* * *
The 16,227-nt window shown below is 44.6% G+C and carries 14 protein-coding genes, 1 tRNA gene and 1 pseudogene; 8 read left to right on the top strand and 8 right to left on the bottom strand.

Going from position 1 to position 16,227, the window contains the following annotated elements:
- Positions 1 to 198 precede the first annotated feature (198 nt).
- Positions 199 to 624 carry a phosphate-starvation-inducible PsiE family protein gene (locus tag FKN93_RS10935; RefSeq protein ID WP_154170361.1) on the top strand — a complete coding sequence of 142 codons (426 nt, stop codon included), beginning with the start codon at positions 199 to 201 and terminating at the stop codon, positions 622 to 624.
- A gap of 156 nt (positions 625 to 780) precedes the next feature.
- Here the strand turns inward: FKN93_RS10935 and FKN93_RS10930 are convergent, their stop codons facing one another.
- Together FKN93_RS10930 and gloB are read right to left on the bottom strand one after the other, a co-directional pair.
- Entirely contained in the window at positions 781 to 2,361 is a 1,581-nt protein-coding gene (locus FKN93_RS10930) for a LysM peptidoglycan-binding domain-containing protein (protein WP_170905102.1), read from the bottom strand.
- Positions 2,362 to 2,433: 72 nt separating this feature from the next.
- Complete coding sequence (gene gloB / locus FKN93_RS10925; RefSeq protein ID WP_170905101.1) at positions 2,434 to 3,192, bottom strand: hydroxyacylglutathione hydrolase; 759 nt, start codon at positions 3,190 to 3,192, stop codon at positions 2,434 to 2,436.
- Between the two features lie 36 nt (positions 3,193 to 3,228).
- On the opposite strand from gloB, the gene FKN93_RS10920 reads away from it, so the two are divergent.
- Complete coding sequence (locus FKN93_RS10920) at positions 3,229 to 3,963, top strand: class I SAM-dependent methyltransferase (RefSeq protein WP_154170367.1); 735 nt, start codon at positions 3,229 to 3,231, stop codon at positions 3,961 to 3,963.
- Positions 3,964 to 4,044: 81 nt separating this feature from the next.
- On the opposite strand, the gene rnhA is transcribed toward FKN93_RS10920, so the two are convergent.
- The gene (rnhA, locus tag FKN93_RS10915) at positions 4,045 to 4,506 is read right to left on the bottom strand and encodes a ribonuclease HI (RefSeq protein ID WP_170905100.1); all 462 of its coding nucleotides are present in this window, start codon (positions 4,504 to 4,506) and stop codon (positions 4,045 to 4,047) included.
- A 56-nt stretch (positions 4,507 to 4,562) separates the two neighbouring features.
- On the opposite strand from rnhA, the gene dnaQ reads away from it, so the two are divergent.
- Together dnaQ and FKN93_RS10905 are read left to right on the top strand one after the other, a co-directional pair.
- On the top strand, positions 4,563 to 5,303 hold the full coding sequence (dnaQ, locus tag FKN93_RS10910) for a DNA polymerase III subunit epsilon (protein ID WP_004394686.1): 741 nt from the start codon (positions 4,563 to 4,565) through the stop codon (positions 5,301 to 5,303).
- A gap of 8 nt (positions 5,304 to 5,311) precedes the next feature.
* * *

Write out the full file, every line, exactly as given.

The 16,227-nt window shown below is 44.6% G+C and carries 14 protein-coding genes, 1 tRNA gene and 1 pseudogene; 8 read left to right on the top strand and 8 right to left on the bottom strand.

Going from position 1 to position 16,227, the window contains the following annotated elements:
- Positions 1 to 198 precede the first annotated feature (198 nt).
- Positions 199 to 624 carry a phosphate-starvation-inducible PsiE family protein gene (locus tag FKN93_RS10935; RefSeq protein ID WP_154170361.1) on the top strand — a complete coding sequence of 142 codons (426 nt, stop codon included), beginning with the start codon at positions 199 to 201 and terminating at the stop codon, positions 622 to 624.
- A gap of 156 nt (positions 625 to 780) precedes the next feature.
- Here the strand turns inward: FKN93_RS10935 and FKN93_RS10930 are convergent, their stop codons facing one another.
- Together FKN93_RS10930 and gloB are read right to left on the bottom strand one after the other, a co-directional pair.
- Entirely contained in the window at positions 781 to 2,361 is a 1,581-nt protein-coding gene (locus FKN93_RS10930) for a LysM peptidoglycan-binding domain-containing protein (protein WP_170905102.1), read from the bottom strand.
- Positions 2,362 to 2,433: 72 nt separating this feature from the next.
- Complete coding sequence (gene gloB / locus FKN93_RS10925; RefSeq protein ID WP_170905101.1) at positions 2,434 to 3,192, bottom strand: hydroxyacylglutathione hydrolase; 759 nt, start codon at positions 3,190 to 3,192, stop codon at positions 2,434 to 2,436.
- Between the two features lie 36 nt (positions 3,193 to 3,228).
- On the opposite strand from gloB, the gene FKN93_RS10920 reads away from it, so the two are divergent.
- Complete coding sequence (locus FKN93_RS10920) at positions 3,229 to 3,963, top strand: class I SAM-dependent methyltransferase (RefSeq protein WP_154170367.1); 735 nt, start codon at positions 3,229 to 3,231, stop codon at positions 3,961 to 3,963.
- Positions 3,964 to 4,044: 81 nt separating this feature from the next.
- On the opposite strand, the gene rnhA is transcribed toward FKN93_RS10920, so the two are convergent.
- The gene (rnhA, locus tag FKN93_RS10915) at positions 4,045 to 4,506 is read right to left on the bottom strand and encodes a ribonuclease HI (RefSeq protein ID WP_170905100.1); all 462 of its coding nucleotides are present in this window, start codon (positions 4,504 to 4,506) and stop codon (positions 4,045 to 4,047) included.
- A 56-nt stretch (positions 4,507 to 4,562) separates the two neighbouring features.
- On the opposite strand from rnhA, the gene dnaQ reads away from it, so the two are divergent.
- Together dnaQ and FKN93_RS10905 are read left to right on the top strand one after the other, a co-directional pair.
- On the top strand, positions 4,563 to 5,303 hold the full coding sequence (dnaQ, locus tag FKN93_RS10910) for a DNA polymerase III subunit epsilon (protein ID WP_004394686.1): 741 nt from the start codon (positions 4,563 to 4,565) through the stop codon (positions 5,301 to 5,303).
- A gap of 8 nt (positions 5,304 to 5,311) precedes the next feature.